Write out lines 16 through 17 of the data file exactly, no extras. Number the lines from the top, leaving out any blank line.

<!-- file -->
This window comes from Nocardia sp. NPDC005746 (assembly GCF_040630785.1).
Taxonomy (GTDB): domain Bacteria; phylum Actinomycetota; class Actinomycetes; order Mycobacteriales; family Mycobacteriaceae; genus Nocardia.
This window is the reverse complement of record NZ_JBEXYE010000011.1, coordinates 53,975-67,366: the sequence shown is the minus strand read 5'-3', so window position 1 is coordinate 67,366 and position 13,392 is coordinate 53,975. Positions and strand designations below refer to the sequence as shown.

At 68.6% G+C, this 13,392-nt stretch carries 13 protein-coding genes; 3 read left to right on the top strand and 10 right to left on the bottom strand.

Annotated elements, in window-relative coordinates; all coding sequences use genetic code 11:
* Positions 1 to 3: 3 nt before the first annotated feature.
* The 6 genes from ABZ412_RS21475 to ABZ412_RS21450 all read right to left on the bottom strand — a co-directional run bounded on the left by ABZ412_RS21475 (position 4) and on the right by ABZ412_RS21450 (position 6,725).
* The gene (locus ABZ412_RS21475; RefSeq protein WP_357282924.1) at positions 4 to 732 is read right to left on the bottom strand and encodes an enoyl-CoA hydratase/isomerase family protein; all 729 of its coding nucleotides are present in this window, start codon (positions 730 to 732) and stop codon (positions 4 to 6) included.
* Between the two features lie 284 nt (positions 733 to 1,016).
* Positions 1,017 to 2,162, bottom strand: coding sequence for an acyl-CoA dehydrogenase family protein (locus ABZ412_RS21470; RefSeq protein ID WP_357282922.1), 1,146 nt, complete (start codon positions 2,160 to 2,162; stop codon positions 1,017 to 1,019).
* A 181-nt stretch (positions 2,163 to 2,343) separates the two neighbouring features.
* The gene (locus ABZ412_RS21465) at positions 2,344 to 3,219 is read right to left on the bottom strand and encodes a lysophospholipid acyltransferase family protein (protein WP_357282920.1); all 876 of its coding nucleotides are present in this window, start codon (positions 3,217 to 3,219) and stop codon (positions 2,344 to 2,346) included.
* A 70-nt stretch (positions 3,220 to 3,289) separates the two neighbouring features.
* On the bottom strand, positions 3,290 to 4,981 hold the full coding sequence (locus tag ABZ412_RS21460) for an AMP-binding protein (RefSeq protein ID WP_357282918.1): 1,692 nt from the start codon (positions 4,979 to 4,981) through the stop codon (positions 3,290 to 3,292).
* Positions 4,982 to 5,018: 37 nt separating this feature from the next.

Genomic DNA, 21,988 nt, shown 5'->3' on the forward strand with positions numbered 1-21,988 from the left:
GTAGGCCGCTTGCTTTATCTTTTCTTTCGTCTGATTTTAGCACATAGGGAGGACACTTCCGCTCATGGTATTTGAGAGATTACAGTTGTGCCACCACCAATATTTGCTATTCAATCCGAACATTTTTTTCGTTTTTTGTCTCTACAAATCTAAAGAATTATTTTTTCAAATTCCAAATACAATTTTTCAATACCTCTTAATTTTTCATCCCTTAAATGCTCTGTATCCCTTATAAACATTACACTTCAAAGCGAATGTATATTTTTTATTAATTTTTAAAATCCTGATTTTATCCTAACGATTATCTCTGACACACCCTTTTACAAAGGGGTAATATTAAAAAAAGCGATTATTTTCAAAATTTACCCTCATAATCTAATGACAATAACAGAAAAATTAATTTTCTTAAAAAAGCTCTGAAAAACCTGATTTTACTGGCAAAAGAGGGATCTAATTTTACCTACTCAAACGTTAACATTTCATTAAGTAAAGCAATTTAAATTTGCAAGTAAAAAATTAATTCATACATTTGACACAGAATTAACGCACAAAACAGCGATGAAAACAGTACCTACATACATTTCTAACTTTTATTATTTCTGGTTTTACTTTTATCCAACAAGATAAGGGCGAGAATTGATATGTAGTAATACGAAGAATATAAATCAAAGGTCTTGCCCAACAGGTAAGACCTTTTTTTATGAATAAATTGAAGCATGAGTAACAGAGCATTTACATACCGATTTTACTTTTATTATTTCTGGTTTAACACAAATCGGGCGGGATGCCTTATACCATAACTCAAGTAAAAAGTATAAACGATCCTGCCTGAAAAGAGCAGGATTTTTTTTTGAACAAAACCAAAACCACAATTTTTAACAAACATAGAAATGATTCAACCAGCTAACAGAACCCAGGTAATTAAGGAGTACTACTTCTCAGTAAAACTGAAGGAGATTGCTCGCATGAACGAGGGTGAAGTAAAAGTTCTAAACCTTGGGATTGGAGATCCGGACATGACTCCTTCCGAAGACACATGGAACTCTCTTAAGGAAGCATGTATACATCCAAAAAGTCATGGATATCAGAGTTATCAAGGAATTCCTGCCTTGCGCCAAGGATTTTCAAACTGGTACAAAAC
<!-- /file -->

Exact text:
Genomic DNA, 21,988 nt, shown 5'->3' on the forward strand with positions numbered 1-21,988 from the left:
GTAGGCCGCTTGCTTTATCTTTTCTTTCGTCTGATTTTAGCACATAGGGAGGACACTTCCGCTCATGGTATTTGAGAGATTACAGTTGTGCCACCACCAATATTTGCTATTCAATCCGAACATTTTTTTCGTTTTTTGTCTCTACAAATCTAAAGAATTATTTTTTCAAATTCCAAATACAATTTTTCAATACCTCTTAATTTTTCATCCCTTAAATGCTCTGTATCCCTTATAAACATTACACTTCAAAGCGAATGTATATTTTTTATTAATTTTTAAAATCCTGATTTTATCCTAACGATTATCTCTGACACACCCTTTTACAAAGGGGTAATATTAAAAAAAGCGATTATTTTCAAAATTTACCCTCATAATCTAATGACAATAACAGAAAAATTAATTTTCTTAAAAAAGCTCTGAAAAACCTGATTTTACTGGCAAAAGAGGGATCTAATTTTACCTACTCAAACGTTAACATTTCATTAAGTAAAGCAATTTAAATTTGCAAGTAAAAAATTAATTCATACATTTGACACAGAATTAACGCACAAAACAGCGATGAAAACAGTACCTACATACATTTCTAACTTTTATTATTTCTGGTTTTACTTTTATCCAACAAGATAAGGGCGAGAATTGATATGTAGTAATACGAAGAATATAAATCAAAGGTCTTGCCCAACAGGTAAGACCTTTTTTTATGAATAAATTGAAGCATGAGTAACAGAGCATTTACATACCGATTTTACTTTTATTATTTCTGGTTTAACACAAATCGGGCGGGATGCCTTATACCATAACTCAAGTAAAAAGTATAAACGATCCTGCCTGAAAAGAGCAGGATTTTTTTTTGAACAAAACCAAAACCACAATTTTTAACAAACATAGAAATGATTCAACCAGCTAACAGAACCCAGGTAATTAAGGAGTACTACTTCTCAGTAAAACTGAAGGAGATTGCTCGCATGAACGAGGGTGAAGTAAAAGTTCTAAACCTTGGGATTGGAGATCCGGACATGACTCCTTCCGAAGACACATGGAACTCTCTTAAGGAAGCATGTATACATCCAAAAAGTCATGGATATCAGAGTTATCAAGGAATTCCTGCCTTGCGCCAAGGATTTTCAAACTGGTACAAAAC